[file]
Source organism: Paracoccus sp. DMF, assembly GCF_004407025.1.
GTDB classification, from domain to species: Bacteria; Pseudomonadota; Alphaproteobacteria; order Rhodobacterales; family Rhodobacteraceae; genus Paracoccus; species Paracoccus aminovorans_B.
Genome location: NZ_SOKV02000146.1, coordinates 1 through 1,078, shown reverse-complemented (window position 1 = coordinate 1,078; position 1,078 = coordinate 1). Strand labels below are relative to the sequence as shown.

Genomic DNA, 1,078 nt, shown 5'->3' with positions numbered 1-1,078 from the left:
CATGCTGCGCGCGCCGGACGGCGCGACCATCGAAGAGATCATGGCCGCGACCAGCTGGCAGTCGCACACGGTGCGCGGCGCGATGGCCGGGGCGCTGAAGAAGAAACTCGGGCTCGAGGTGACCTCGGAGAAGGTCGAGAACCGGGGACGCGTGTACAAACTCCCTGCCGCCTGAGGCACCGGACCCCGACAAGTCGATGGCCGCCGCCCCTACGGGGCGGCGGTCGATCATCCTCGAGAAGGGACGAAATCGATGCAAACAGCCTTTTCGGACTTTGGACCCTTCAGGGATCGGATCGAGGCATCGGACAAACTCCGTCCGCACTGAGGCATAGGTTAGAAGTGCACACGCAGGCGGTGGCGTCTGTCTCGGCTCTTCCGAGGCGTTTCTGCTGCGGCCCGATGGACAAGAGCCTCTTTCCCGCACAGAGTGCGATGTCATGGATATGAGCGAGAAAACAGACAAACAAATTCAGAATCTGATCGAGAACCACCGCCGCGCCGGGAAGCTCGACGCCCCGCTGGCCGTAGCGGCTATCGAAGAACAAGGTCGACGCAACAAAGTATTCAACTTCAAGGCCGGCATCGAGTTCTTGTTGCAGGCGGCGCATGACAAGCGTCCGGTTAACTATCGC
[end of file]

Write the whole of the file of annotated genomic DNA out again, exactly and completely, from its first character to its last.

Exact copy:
Source organism: Paracoccus sp. DMF, assembly GCF_004407025.1.
GTDB classification, from domain to species: Bacteria; Pseudomonadota; Alphaproteobacteria; order Rhodobacterales; family Rhodobacteraceae; genus Paracoccus; species Paracoccus aminovorans_B.
Genome location: NZ_SOKV02000146.1, coordinates 1 through 1,078, shown reverse-complemented (window position 1 = coordinate 1,078; position 1,078 = coordinate 1). Strand labels below are relative to the sequence as shown.

Genomic DNA, 1,078 nt, shown 5'->3' with positions numbered 1-1,078 from the left:
CATGCTGCGCGCGCCGGACGGCGCGACCATCGAAGAGATCATGGCCGCGACCAGCTGGCAGTCGCACACGGTGCGCGGCGCGATGGCCGGGGCGCTGAAGAAGAAACTCGGGCTCGAGGTGACCTCGGAGAAGGTCGAGAACCGGGGACGCGTGTACAAACTCCCTGCCGCCTGAGGCACCGGACCCCGACAAGTCGATGGCCGCCGCCCCTACGGGGCGGCGGTCGATCATCCTCGAGAAGGGACGAAATCGATGCAAACAGCCTTTTCGGACTTTGGACCCTTCAGGGATCGGATCGAGGCATCGGACAAACTCCGTCCGCACTGAGGCATAGGTTAGAAGTGCACACGCAGGCGGTGGCGTCTGTCTCGGCTCTTCCGAGGCGTTTCTGCTGCGGCCCGATGGACAAGAGCCTCTTTCCCGCACAGAGTGCGATGTCATGGATATGAGCGAGAAAACAGACAAACAAATTCAGAATCTGATCGAGAACCACCGCCGCGCCGGGAAGCTCGACGCCCCGCTGGCCGTAGCGGCTATCGAAGAACAAGGTCGACGCAACAAAGTATTCAACTTCAAGGCCGGCATCGAGTTCTTGTTGCAGGCGGCGCATGACAAGCGTCCGGTTAACTATCGC